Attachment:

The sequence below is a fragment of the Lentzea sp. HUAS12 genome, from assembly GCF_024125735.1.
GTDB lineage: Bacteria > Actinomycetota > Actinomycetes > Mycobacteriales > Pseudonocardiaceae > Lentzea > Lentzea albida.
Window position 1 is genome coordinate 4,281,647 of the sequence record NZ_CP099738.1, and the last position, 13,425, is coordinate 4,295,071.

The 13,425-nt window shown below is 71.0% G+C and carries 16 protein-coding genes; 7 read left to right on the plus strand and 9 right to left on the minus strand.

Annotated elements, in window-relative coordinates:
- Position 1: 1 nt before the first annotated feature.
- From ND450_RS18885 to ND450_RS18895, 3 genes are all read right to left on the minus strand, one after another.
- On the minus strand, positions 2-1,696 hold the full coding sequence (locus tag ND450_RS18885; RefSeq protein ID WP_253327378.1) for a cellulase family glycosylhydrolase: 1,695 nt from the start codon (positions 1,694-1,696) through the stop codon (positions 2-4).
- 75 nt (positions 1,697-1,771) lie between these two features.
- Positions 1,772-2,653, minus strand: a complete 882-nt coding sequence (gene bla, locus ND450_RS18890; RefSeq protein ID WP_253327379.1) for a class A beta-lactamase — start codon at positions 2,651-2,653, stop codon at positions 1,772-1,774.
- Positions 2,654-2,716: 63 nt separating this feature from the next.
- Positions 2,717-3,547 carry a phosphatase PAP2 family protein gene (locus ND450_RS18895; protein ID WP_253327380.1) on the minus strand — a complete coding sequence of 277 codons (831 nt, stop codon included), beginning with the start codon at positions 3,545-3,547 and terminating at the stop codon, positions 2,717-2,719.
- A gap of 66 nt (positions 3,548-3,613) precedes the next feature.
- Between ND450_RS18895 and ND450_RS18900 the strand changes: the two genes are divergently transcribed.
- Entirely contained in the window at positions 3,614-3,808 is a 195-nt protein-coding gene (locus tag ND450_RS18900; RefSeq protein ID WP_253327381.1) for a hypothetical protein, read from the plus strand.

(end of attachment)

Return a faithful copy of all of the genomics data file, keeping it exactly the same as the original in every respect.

The sequence below is a fragment of the Lentzea sp. HUAS12 genome, from assembly GCF_024125735.1.
GTDB lineage: Bacteria > Actinomycetota > Actinomycetes > Mycobacteriales > Pseudonocardiaceae > Lentzea > Lentzea albida.
Window position 1 is genome coordinate 4,281,647 of the sequence record NZ_CP099738.1, and the last position, 13,425, is coordinate 4,295,071.

The 13,425-nt window shown below is 71.0% G+C and carries 16 protein-coding genes; 7 read left to right on the plus strand and 9 right to left on the minus strand.

Annotated elements, in window-relative coordinates:
- Position 1: 1 nt before the first annotated feature.
- From ND450_RS18885 to ND450_RS18895, 3 genes are all read right to left on the minus strand, one after another.
- On the minus strand, positions 2-1,696 hold the full coding sequence (locus tag ND450_RS18885; RefSeq protein ID WP_253327378.1) for a cellulase family glycosylhydrolase: 1,695 nt from the start codon (positions 1,694-1,696) through the stop codon (positions 2-4).
- 75 nt (positions 1,697-1,771) lie between these two features.
- Positions 1,772-2,653, minus strand: a complete 882-nt coding sequence (gene bla, locus ND450_RS18890; RefSeq protein ID WP_253327379.1) for a class A beta-lactamase — start codon at positions 2,651-2,653, stop codon at positions 1,772-1,774.
- Positions 2,654-2,716: 63 nt separating this feature from the next.
- Positions 2,717-3,547 carry a phosphatase PAP2 family protein gene (locus ND450_RS18895; protein ID WP_253327380.1) on the minus strand — a complete coding sequence of 277 codons (831 nt, stop codon included), beginning with the start codon at positions 3,545-3,547 and terminating at the stop codon, positions 2,717-2,719.
- A gap of 66 nt (positions 3,548-3,613) precedes the next feature.
- Between ND450_RS18895 and ND450_RS18900 the strand changes: the two genes are divergently transcribed.
- Entirely contained in the window at positions 3,614-3,808 is a 195-nt protein-coding gene (locus tag ND450_RS18900; RefSeq protein ID WP_253327381.1) for a hypothetical protein, read from the plus strand.